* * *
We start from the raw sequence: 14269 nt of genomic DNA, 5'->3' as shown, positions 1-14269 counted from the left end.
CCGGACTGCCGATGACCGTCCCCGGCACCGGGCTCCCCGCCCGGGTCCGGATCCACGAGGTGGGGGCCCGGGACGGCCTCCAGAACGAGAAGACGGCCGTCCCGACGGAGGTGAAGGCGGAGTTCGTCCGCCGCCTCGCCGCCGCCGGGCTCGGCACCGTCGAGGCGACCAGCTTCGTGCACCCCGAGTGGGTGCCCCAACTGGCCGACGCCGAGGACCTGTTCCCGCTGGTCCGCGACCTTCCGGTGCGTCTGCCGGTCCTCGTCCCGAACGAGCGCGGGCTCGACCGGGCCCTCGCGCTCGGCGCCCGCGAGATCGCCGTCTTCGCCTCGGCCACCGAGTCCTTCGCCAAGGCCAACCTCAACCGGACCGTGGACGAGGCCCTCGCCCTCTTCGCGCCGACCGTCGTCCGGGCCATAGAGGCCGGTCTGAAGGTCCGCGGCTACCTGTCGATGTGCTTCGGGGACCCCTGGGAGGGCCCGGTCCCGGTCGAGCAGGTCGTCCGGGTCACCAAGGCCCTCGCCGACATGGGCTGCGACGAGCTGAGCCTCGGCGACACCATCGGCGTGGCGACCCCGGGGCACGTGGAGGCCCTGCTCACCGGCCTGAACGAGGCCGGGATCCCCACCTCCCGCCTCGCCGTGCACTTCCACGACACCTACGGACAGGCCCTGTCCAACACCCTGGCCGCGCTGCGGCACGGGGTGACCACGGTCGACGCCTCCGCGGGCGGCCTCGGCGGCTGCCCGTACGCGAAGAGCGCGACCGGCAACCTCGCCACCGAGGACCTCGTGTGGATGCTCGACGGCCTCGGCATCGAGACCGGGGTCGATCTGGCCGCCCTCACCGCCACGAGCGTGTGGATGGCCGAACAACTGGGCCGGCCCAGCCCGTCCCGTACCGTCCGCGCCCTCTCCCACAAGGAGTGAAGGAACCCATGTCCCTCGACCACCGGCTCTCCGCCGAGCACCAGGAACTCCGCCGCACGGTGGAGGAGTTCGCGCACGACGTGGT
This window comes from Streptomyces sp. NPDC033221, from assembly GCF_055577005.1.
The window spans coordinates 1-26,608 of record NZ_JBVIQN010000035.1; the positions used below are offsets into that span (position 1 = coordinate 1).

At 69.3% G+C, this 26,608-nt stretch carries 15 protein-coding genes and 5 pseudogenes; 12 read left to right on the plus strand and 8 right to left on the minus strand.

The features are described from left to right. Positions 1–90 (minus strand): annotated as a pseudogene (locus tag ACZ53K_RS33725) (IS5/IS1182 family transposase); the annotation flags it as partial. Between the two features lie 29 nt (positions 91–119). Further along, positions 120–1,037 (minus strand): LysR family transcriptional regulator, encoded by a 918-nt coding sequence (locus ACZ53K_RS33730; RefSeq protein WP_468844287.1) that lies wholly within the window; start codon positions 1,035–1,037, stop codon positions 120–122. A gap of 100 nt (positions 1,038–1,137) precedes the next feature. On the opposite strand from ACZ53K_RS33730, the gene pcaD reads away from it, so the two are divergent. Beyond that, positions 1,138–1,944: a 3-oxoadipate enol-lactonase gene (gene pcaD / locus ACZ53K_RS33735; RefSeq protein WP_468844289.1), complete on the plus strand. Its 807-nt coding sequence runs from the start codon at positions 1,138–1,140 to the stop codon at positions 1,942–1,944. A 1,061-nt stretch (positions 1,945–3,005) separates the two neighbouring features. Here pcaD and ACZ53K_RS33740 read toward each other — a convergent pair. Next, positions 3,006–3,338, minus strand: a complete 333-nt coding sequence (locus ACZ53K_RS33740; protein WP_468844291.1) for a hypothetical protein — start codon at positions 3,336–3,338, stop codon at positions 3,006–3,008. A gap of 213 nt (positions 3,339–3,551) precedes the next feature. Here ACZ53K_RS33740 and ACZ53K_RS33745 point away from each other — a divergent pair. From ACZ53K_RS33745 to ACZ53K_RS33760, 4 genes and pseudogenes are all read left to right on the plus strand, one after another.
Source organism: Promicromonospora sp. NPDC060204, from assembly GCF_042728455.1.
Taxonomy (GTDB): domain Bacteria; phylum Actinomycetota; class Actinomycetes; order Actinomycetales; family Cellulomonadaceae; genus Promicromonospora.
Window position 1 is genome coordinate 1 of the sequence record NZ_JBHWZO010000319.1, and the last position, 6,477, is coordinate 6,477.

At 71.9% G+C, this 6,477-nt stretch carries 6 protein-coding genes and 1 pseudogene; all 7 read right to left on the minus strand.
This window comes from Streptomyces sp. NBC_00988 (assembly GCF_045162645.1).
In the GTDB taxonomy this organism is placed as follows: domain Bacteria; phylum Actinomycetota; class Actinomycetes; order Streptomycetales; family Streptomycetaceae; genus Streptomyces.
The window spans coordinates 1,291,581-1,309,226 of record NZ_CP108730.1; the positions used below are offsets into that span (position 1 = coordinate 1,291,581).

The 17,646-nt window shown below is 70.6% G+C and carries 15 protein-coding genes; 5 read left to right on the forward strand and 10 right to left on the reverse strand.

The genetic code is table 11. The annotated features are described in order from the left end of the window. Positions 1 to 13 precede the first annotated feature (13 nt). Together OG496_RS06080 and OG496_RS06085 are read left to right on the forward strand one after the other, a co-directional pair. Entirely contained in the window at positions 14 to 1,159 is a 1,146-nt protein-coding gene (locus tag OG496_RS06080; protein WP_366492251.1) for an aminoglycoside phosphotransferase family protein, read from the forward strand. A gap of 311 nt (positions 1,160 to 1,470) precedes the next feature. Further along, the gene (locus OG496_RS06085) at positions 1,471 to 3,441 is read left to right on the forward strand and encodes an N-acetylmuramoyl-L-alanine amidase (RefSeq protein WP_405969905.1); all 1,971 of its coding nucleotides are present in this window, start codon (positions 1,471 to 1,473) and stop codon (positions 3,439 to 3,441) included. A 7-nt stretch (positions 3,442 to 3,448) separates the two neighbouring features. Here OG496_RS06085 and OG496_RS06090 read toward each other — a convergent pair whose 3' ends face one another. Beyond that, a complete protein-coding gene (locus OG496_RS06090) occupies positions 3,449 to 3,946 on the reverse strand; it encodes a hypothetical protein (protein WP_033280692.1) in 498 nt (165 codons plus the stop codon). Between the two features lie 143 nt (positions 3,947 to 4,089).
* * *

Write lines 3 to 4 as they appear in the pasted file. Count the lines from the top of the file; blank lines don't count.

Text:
This window comes from Streptomyces sp. NPDC033221, from assembly GCF_055577005.1.
The window spans coordinates 1-26,608 of record NZ_JBVIQN010000035.1; the positions used below are offsets into that span (position 1 = coordinate 1).